No dream job: Steven Ciobo appointed as Julie Bishop’s parliamentary secretary

Following Tony Abbott’s pre-Christmas frontbench reshuffle, Queensland MP Steven Ciobo replaces Brett Mason as Parliamentary Secretary to the Minister for Foreign Affairs. This is mostly an overseas aid job, give or take the occasional consular crisis, though for Ciobo it will be a part-time one: he will, unlike Mason, also be Parliamentary Secretary to the Minister for Trade and Investment. According to Abbott, this is “in recognition of his work on the recent G20 in Brisbane”.

Ciobo is undoubtedly a vigorous conveyer of the Coalition’s messages. Here, for example, is what Mr Ciobo said about the latest aid cuts in a recent interview:

The Labor Party and the Greens keep opposing us, so we need to find the money somewhere. We cannot be in a situation where we keep borrowing money from overseas to then pay out overseas. We keep borrowing a billion dollars a month just to pay the interest on the debt that Labor left behind.

That’s straight from the Coalition’s hymn sheet, regardless of the fact that the government is not borrowing from overseas or borrowing very much in comparison to many other OECD governments. This year’s hymn sheet, that is. Last year’s was a little different. In a December 2013 parliamentary debate on overseas aid, Ciobo said:

As the Minister for Foreign Affairs recently noted, Australia will continue to provide development assistance worth around $5 billion every year. At that level of funding, Australia is likely to be the eighth largest donor in the world. I repeat: Australia is likely to be the eighth largest donor in the world.


The government’s decision to increase the aid budget in line with inflation over the forward estimates will provide certainty for Australia’s aid program and the NGO community, after years of broken promises by Labor. Having promised to increase overseas aid spending to 0.5 per cent of gross national income by 2015-16, the Labor Party broke this commitment not once, but twice, pushing this time frame out to 2017-18.


Having diverted millions of dollars in aid funding to support its effort for a seat on the United Nations Security Council, the Labor Party felt free to break the very promise that was central to its campaign. That, of course, was: Australia, we do what we say. That was the central tenet of Labor’s campaign for the security council. When it comes to the Labor Party and overseas development assistance, recent history has shown that that is not the case and Labor does not do what they say.

Such is the short game of politics. Ciobo, like his senior minister Bishop, cannot claim consistency, and enters his new field with a large credibility deficit. However, he appears to be regarded as a promising younger member of the outer ministry. He will certainly have his work cut out defending the government’s aid cuts, implementing them, and managing their consequences during and beyond 2015.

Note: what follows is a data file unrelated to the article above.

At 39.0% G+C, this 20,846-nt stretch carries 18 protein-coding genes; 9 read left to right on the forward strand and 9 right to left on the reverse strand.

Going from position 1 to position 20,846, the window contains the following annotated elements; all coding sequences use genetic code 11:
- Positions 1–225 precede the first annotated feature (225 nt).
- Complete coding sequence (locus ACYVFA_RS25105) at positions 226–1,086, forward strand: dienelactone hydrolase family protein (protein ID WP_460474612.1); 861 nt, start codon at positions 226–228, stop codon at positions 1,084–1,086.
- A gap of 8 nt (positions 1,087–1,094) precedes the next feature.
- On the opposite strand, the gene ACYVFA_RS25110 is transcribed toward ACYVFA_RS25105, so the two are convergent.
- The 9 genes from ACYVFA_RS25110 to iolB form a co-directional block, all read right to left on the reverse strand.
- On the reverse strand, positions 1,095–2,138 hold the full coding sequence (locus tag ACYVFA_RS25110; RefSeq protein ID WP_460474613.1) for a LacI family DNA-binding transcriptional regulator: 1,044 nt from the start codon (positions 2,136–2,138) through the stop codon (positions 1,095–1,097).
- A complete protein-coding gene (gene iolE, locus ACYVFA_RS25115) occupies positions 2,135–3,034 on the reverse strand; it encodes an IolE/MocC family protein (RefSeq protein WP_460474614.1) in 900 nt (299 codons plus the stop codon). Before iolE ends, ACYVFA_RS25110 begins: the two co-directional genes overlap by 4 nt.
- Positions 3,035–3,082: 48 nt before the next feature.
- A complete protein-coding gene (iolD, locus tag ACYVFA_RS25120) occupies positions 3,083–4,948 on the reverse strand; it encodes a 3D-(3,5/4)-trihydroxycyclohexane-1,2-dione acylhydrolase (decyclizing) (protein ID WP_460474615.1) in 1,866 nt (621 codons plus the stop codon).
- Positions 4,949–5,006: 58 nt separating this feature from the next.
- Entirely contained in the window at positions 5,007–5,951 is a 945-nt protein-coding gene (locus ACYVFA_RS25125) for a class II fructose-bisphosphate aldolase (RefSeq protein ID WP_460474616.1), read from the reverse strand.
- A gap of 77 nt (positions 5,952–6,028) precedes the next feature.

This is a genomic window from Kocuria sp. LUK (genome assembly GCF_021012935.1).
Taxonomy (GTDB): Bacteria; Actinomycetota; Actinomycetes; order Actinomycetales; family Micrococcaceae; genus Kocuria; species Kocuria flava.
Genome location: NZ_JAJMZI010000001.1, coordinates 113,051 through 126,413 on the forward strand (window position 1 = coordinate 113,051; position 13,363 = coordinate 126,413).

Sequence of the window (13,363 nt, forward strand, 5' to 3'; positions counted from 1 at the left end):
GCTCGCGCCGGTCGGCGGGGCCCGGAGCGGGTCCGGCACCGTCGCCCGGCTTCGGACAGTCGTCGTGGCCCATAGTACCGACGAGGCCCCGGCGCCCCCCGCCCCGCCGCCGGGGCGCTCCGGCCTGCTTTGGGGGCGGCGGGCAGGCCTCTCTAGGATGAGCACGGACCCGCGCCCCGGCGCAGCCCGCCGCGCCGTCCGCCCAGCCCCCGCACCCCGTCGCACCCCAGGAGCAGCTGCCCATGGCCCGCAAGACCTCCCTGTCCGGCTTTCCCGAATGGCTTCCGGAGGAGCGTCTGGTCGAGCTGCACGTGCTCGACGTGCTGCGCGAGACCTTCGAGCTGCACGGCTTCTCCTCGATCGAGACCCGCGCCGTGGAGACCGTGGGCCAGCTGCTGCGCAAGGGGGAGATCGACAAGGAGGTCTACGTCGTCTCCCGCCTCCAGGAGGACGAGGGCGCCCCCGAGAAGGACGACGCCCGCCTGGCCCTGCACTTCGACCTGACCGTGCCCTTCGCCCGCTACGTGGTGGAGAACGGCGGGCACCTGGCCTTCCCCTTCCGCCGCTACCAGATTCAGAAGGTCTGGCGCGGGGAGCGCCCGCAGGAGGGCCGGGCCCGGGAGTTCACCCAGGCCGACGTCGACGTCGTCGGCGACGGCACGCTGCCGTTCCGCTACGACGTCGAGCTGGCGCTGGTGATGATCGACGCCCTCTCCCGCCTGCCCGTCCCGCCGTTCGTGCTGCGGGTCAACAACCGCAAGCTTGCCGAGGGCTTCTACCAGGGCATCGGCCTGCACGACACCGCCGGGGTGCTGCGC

Robin Davies is the Associate Director of the Development Policy Centre.

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Robin Davies

Robin Davies was appointed Head of the Indo-Pacific Centre for Health Security at the Australian Department of Foreign Affairs and Trade in September 2017. Previously, from 2013, he was the Associate Director of the Development Policy Centre and from mid-2014, concurrently an Honorary Professor at the Crawford School at ANU.


  • Note also that Melissa Parke, Minister for International Development in the short-lived second Rudd Labor government, had extensive international experience as a legal adviser with the UN in Kosovo, Gaza, New York and Lebanon, and that Brett Mason, until recently Parliamentary Secretary for Foreign Affairs, did have a stint as a legal adviser with the UN Transitional Authority in Cambodia. Some kind of an international perspective is undoubtedly useful in a politician with aid responsibilities. More important, though, is a critical receptiveness to well-founded departmental advice – as Sarah says below. Alexander Downer and Stephen Smith knew nothing about aid when appointed to the foreign ministry. They didn’t necessarily think their departmental advisers were all geniuses, but they considered advice carefully and generally accepted it.

  • Sam, I’d note that former Parliamentary Secretary for International Development Assistance Bob McMullan was very well qualified for his role with a background in international development, economics and trade (and was much loved by his Agency), and he is now an Executive Director of the European Bank for Reconstruction and Development. Likewise former Parliamentary Secretary for Pacific Island Affairs Duncan Kerr had extensive networks and experience in the Pacific. The question is, can we secure this expertise on an ongoing basis? Given that most politicians lack expertise in aid, it seems unlikely – but then, few Ministers come to their portfolios with subject expertise, which makes the advice of their bureaucrats so important.

  • Two observations:
    It’s quite uncanny how similar Steven looks to his ALP predecessor, Richard Marles; and
    wouldn’t it be nice oneday if we have an aid Parl Sec (or better still, Minister) who had some sort of background in aid.

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